A popular, but expensive, approach has been called a Schmidt system since it utilizes a Schmidt catadioptric objective system. The complimentary video system for the Schmidt system is specifically designed as an integral component and it is possible to drive its cathode tube to temperatures beyond those permitted on a normal television set to increase the illumination.

Recently, a triplet objective system with aspheric surfaces has been suggested. The lens elements of this system are formed from plastic and are relatively thick requiring special efforts during production with resulting costs.

Various types of curved Fresnel lenses for special optical applications have been suggested in the optical field and are cited of general interest such as U.S. Pat. Nos. 3,653,751; 3,572,903 and 3,523,721.

The prior art is still striving to provide a relatively inexpensive objective lens system that can be mounted on the average television set to provide a magnified projection of the video images onto a viewing screen with acceptable image resolution.

SUMMARY OF THE INVENTION

The present invention is directed to a high speed objective lens system that is particularly adaptable for a television projection system. The lens system includes from an object projection screen to a video image surface, a first thin meniscus lens element convex to the screen side having an aspherical Fresnel type surface on the screen side and a smooth radius surface toward the video image side; a second thin meniscus lens element concave to the screen side with a Fresnel type surface on the screen side, and a smooth radius surface toward the image side, and a third thin aspheric meniscus lens element convex toward the screen side. Each of the lens elements are manufactured from a plastic material such as methacrylate. The thickness of each lens, while varying from its thickness at the optical axis, is relatively uniformly thin and the effective diameter of each lens is at least twenty times greater than the lens' maximum thickness. By maintaining this thin configuration for each of the lenses, it is possible to commercially manufacture these lenses at a relatively low cost. The desired speed of the lens system is in the range of F/2.5 to F/0.7.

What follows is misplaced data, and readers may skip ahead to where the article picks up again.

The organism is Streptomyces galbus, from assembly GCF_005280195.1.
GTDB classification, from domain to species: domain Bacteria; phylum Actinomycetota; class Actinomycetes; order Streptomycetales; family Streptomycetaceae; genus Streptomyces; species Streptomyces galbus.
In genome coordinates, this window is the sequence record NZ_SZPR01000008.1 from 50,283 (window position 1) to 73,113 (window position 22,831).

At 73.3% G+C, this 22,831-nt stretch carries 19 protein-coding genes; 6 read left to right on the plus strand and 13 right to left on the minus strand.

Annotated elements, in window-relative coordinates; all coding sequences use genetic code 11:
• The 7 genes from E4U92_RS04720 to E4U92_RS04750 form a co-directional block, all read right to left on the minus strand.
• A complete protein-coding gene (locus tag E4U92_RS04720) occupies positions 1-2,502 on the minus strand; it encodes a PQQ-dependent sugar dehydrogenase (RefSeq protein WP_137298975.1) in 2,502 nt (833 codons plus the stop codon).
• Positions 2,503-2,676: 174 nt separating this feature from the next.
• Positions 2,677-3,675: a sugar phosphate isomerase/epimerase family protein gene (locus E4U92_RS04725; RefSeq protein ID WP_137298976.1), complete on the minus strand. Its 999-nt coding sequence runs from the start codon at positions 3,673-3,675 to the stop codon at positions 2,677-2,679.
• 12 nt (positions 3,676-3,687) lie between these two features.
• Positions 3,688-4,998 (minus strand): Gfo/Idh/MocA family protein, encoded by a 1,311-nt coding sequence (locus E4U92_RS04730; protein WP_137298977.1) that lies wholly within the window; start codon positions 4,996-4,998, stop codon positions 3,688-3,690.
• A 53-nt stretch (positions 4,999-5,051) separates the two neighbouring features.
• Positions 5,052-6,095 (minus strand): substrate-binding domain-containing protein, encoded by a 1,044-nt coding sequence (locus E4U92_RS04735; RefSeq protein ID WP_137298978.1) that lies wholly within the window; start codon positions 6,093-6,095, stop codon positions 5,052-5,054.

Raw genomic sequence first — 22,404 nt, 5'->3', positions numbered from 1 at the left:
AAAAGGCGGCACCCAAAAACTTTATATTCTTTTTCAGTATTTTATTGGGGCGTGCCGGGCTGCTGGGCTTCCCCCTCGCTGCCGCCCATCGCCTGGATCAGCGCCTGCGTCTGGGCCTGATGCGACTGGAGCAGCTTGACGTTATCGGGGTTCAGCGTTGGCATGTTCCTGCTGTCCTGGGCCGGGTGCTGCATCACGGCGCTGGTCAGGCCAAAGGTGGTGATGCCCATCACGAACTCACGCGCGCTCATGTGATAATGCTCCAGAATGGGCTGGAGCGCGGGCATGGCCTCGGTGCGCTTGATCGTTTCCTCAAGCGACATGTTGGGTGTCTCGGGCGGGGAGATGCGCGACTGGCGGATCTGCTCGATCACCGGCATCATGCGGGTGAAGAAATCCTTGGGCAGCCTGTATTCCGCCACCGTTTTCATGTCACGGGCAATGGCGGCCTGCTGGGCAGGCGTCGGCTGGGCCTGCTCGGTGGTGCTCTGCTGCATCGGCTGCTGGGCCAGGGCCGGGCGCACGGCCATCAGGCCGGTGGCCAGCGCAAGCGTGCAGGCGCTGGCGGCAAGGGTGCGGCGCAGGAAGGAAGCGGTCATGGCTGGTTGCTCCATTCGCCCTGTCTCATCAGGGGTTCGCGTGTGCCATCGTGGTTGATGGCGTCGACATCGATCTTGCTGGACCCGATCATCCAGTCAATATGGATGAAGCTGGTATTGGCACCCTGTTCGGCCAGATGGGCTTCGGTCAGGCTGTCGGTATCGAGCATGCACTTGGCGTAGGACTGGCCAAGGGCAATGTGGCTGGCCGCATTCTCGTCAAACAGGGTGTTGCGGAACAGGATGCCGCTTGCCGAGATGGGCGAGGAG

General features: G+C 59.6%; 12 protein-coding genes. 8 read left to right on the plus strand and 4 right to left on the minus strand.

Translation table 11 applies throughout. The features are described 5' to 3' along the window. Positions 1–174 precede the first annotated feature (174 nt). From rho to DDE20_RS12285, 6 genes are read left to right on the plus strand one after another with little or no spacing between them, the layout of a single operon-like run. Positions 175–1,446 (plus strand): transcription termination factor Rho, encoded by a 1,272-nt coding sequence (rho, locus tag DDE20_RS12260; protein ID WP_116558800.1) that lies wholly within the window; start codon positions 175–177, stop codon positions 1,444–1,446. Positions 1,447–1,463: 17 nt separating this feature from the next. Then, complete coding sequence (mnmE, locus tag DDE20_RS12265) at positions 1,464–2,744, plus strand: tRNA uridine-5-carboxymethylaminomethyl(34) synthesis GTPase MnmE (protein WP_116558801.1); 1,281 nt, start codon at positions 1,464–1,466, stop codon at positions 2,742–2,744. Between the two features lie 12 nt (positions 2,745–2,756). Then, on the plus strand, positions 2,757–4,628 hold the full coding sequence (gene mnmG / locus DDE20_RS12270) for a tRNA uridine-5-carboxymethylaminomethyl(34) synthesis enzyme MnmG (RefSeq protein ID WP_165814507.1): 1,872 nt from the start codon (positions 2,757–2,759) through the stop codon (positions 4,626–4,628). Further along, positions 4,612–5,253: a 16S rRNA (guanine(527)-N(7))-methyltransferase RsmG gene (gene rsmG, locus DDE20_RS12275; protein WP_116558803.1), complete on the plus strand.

The preferred embodiments disclosed herein utilize one aspheric fresnel surface and one classical spherical surface on each of two or more airspaced elements. In one embodiment, three aspherical Fresnel type surfaces are provided on the projection screen side of the lens elements. In another embodiment of the present invention, the projection screen side of the third meniscus lens element has a smooth aspherical shape.